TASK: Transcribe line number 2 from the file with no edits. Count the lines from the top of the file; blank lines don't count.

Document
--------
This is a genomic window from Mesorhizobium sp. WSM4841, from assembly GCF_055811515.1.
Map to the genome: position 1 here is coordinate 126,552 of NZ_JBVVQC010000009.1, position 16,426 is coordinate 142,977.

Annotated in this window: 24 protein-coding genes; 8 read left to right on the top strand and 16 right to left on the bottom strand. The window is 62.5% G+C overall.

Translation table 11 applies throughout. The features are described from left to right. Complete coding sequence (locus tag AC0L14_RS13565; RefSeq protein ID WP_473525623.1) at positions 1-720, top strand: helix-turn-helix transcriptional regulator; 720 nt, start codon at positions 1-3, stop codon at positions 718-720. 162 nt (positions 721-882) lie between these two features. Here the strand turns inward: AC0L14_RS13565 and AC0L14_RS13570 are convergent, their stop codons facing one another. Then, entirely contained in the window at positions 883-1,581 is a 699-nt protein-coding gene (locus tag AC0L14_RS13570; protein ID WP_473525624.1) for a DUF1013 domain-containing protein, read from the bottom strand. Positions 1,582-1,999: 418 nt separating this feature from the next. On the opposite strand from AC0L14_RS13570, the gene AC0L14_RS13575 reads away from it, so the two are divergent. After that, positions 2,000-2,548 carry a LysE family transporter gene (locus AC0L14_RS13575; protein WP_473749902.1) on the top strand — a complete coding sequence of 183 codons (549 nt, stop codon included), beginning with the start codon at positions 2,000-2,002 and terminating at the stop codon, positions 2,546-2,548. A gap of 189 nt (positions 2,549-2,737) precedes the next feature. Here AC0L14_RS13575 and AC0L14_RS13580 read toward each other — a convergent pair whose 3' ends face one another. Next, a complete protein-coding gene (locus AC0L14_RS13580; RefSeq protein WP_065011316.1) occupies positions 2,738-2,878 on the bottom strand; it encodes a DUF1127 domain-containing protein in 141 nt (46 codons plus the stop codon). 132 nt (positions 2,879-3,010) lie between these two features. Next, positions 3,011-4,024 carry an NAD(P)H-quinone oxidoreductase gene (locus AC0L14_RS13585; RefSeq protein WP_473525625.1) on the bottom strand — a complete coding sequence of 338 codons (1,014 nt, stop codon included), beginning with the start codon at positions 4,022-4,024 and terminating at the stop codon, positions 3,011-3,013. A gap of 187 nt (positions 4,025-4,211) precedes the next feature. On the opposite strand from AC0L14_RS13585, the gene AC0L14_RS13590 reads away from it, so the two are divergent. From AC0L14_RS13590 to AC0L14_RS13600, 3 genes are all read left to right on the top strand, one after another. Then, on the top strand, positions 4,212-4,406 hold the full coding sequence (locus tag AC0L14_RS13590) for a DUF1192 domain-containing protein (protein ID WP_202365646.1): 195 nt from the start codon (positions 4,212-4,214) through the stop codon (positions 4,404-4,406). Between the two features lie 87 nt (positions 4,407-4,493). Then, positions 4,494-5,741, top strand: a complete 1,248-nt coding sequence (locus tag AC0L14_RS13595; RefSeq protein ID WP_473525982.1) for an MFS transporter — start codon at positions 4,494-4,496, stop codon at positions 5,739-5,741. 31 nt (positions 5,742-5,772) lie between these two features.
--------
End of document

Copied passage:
Map to the genome: position 1 here is coordinate 126,552 of NZ_JBVVQC010000009.1, position 16,426 is coordinate 142,977.